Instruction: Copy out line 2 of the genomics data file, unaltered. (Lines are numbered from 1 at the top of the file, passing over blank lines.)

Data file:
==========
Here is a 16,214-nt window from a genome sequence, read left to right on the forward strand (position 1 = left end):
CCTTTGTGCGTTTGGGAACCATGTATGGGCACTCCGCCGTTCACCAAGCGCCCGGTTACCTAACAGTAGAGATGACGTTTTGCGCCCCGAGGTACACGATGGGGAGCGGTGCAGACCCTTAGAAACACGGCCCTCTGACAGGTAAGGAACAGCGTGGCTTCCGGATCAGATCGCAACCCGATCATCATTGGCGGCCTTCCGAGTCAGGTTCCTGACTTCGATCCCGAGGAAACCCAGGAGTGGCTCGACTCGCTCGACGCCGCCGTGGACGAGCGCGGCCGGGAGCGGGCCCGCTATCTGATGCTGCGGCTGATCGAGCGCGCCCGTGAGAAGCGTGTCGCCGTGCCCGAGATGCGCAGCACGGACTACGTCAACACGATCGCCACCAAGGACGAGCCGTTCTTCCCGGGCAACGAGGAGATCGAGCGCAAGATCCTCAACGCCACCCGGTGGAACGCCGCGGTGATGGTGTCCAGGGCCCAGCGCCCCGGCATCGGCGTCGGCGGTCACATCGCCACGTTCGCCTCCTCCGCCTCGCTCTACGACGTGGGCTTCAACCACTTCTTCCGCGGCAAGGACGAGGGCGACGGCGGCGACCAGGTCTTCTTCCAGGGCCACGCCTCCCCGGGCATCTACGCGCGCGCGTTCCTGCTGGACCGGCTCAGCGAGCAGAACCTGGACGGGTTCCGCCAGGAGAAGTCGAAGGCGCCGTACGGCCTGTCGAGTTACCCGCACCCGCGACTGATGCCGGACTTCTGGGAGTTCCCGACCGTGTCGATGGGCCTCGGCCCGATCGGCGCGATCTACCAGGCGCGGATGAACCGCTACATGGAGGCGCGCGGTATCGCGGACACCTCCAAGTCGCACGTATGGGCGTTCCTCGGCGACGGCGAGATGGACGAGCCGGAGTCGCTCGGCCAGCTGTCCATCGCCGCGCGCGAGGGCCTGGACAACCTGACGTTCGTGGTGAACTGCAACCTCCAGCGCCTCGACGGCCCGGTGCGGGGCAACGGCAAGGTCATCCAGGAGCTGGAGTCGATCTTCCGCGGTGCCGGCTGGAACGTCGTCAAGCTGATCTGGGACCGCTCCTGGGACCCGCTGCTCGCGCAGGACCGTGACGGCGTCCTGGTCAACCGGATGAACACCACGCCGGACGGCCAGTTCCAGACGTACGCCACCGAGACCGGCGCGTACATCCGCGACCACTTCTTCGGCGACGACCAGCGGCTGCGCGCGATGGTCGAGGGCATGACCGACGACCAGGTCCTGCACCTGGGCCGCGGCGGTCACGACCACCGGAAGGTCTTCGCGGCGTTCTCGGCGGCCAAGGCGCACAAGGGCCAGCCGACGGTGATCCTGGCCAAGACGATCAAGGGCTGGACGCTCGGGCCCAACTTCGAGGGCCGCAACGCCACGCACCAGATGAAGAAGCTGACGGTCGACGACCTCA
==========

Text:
CCTTTGTGCGTTTGGGAACCATGTATGGGCACTCCGCCGTTCACCAAGCGCCCGGTTACCTAACAGTAGAGATGACGTTTTGCGCCCCGAGGTACACGATGGGGAGCGGTGCAGACCCTTAGAAACACGGCCCTCTGACAGGTAAGGAACAGCGTGGCTTCCGGATCAGATCGCAACCCGATCATCATTGGCGGCCTTCCGAGTCAGGTTCCTGACTTCGATCCCGAGGAAACCCAGGAGTGGCTCGACTCGCTCGACGCCGCCGTGGACGAGCGCGGCCGGGAGCGGGCCCGCTATCTGATGCTGCGGCTGATCGAGCGCGCCCGTGAGAAGCGTGTCGCCGTGCCCGAGATGCGCAGCACGGACTACGTCAACACGATCGCCACCAAGGACGAGCCGTTCTTCCCGGGCAACGAGGAGATCGAGCGCAAGATCCTCAACGCCACCCGGTGGAACGCCGCGGTGATGGTGTCCAGGGCCCAGCGCCCCGGCATCGGCGTCGGCGGTCACATCGCCACGTTCGCCTCCTCCGCCTCGCTCTACGACGTGGGCTTCAACCACTTCTTCCGCGGCAAGGACGAGGGCGACGGCGGCGACCAGGTCTTCTTCCAGGGCCACGCCTCCCCGGGCATCTACGCGCGCGCGTTCCTGCTGGACCGGCTCAGCGAGCAGAACCTGGACGGGTTCCGCCAGGAGAAGTCGAAGGCGCCGTACGGCCTGTCGAGTTACCCGCACCCGCGACTGATGCCGGACTTCTGGGAGTTCCCGACCGTGTCGATGGGCCTCGGCCCGATCGGCGCGATCTACCAGGCGCGGATGAACCGCTACATGGAGGCGCGCGGTATCGCGGACACCTCCAAGTCGCACGTATGGGCGTTCCTCGGCGACGGCGAGATGGACGAGCCGGAGTCGCTCGGCCAGCTGTCCATCGCCGCGCGCGAGGGCCTGGACAACCTGACGTTCGTGGTGAACTGCAACCTCCAGCGCCTCGACGGCCCGGTGCGGGGCAACGGCAAGGTCATCCAGGAGCTGGAGTCGATCTTCCGCGGTGCCGGCTGGAACGTCGTCAAGCTGATCTGGGACCGCTCCTGGGACCCGCTGCTCGCGCAGGACCGTGACGGCGTCCTGGTCAACCGGATGAACACCACGCCGGACGGCCAGTTCCAGACGTACGCCACCGAGACCGGCGCGTACATCCGCGACCACTTCTTCGGCGACGACCAGCGGCTGCGCGCGATGGTCGAGGGCATGACCGACGACCAGGTCCTGCACCTGGGCCGCGGCGGTCACGACCACCGGAAGGTCTTCGCGGCGTTCTCGGCGGCCAAGGCGCACAAGGGCCAGCCGACGGTGATCCTGGCCAAGACGATCAAGGGCTGGACGCTCGGGCCCAACTTCGAGGGCCGCAACGCCACGCACCAGATGAAGAAGCTGACGGTCGACGACCTCA